- The codification of negligence, fraud, academic inadequacies, and other quality issues in assessments is necessary.
- Transparency in accessing the evaluation process by students and effective measures to address grievances are deemed essential.
- External Audit of Assessment Systems:
- An external audit of assessment systems in universities and school boards is deemed essential.
- These audit reports should cover all processes, adhering to established principles and benchmarks set by educationists.
- Grading examination boards based on transparency, reliability, and consistency should be part of audit reports, released promptly after major examination cycles.
- Comprehensive Student Assessment:
- Examination boards are urged to comprehensively assess students in a challenging manner.
- The grades should distinguish students based on their academic attainments.
- While confidentiality and consistency are desired features, the real strengths of examination systems lie in transparency, adhering to minimum acceptable standards, and ensuring credibility.
- Foundational Importance of Academic Courses:
Cabinet clears PRITHVI initiative for ease of research in earth sciences
(General Studies- Paper III)
Source : The Indian Express
The government has approved the ‘PRITHVI’ initiative, providing flexibility to the Ministry of Earth Sciences to pursue research and utilize funds allocated to five sub-schemes related to earth sciences over a five-year period.
- The allocated funds amount to Rs 4,797 crore, covering sub-schemes such as Atmosphere and Climate Research, Ocean Services, Polar Science, Seismology, and Research, Education, Training, and Outreach.
- The initiative aims to view earth system sciences holistically, integrating separate verticals such as atmosphere, cryosphere, geosphere, and ocean science into one unit.
- This unified approach will enable cross-disciplinary projects and the pooling of funds allocated to different verticals for collaborative research.
- Under ‘PRITHVI,’ the Ministry of Earth Sciences will have the authority to award research projects to overseas institutes.
- This international collaboration is expected to enhance the scope and impact of earth sciences research.
- The initiative’s focus on cross-disciplinary projects is designed to promote a comprehensive understanding of earth system sciences.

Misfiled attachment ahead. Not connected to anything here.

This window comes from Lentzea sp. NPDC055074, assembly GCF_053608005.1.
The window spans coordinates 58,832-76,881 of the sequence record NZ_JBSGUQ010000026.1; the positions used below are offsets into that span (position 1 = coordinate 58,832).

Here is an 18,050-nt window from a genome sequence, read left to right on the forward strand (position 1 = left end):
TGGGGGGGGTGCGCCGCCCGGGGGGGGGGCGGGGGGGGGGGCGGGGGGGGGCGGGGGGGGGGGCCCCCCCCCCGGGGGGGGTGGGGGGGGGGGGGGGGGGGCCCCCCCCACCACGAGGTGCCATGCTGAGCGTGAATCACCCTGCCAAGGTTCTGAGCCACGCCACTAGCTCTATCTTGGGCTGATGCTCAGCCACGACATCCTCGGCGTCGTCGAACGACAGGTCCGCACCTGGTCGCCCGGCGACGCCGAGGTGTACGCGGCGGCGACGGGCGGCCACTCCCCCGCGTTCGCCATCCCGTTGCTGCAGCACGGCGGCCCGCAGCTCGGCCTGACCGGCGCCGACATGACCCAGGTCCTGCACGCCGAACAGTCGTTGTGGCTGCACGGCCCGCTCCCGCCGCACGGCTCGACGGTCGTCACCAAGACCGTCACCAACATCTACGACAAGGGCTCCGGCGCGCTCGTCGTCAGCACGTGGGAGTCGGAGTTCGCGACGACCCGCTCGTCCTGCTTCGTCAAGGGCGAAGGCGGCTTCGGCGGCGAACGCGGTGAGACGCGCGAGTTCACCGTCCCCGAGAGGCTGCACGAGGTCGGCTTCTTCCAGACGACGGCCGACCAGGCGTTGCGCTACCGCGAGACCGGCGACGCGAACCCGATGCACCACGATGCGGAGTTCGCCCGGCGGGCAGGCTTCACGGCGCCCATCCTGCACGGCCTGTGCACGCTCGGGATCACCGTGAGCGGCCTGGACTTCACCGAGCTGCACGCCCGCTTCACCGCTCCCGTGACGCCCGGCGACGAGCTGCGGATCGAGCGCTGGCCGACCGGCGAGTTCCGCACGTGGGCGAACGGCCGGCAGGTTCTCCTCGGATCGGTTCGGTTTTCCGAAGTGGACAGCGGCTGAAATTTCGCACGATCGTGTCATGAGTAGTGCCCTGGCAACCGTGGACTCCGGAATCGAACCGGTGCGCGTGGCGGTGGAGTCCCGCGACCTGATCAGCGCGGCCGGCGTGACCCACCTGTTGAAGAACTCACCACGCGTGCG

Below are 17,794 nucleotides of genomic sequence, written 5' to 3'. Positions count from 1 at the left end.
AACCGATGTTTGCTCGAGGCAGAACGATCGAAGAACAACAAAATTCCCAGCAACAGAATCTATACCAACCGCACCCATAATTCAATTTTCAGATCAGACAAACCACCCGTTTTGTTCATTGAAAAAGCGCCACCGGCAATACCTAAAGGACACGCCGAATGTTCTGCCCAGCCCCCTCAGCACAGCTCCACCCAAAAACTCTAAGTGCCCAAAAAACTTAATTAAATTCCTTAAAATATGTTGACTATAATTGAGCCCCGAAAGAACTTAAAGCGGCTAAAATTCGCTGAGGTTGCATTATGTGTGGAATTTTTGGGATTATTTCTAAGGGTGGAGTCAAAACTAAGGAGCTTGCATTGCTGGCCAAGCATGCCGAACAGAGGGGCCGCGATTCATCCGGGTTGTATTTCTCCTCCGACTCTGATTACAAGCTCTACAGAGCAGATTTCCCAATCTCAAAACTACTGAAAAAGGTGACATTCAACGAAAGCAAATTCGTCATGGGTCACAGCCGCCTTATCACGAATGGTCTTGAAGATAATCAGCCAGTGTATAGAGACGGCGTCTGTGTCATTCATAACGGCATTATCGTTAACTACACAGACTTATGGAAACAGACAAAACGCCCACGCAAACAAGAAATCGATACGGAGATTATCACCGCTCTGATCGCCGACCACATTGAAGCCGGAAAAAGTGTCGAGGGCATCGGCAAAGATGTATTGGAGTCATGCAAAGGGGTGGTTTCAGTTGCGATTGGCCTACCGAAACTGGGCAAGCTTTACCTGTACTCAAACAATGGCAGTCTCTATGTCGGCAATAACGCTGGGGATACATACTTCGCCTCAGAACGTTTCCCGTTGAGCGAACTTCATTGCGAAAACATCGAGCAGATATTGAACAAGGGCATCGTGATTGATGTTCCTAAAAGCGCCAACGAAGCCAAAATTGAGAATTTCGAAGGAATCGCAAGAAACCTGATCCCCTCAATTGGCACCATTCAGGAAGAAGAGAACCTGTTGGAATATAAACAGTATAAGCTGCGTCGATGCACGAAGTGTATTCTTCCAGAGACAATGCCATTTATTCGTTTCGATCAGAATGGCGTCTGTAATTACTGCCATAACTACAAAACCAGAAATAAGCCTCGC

- Additionally, by consolidating funds and encouraging collaborative research, ‘PRITHVI’ aims to facilitate ease of doing research in the field of earth sciences.
- The initiative aligns with the goal of addressing environmental challenges through integrated scientific exploration.
ISRO tests fuel cell to potentially power space missions
(General Studies- Paper III)
Source : The Indian Express
The Indian Space Research Organisation (ISRO) achieved a successful demonstration of a hydrogen-oxygen fuel cell in space.
- Launched aboard the PSLV on January 1, the fuel cell generated 180W power during a brief test.
- The fuel cell, developed by the Vikram Sarabhai Space Centre (VSSC), releases heat and water as byproducts, making it suitable for human space missions with the potential to meet multiple mission requirements.
- ISRO views this as a precursor to future power systems for space stations, aligning with India’s goal of establishing a space station in low earth orbit by 2035.
- The zero-emission fuel cells may also find applications on Earth, potentially replacing vehicle engines.
- Advanced Silicon-Based Fuel Cell
- ISRO successfully showcased an advanced silicon-based cell developed by the Vikram Sarabhai Space Centre (VSSC).
- This cell presents a low-cost and lighter alternative to traditional lithium-ion cells, utilizing a silicon-graphite composite as an anode.
- Compared to conventional cells, this design allows for more lithium ions in a smaller mass, resulting in increased energy generation per unit weight.
- The hardware features a cost-effective and readily available design with crimped sealing, reducing fabrication costs significantly.
- The demonstrated silicon-based cell proved its ability to endure and perform effectively in the challenging conditions of space while on board the PSLV Orbital Experimental Module (POEM).
- ISRO envisions deploying these cells in upcoming operational missions, expecting a substantial 35-40% reduction in battery mass.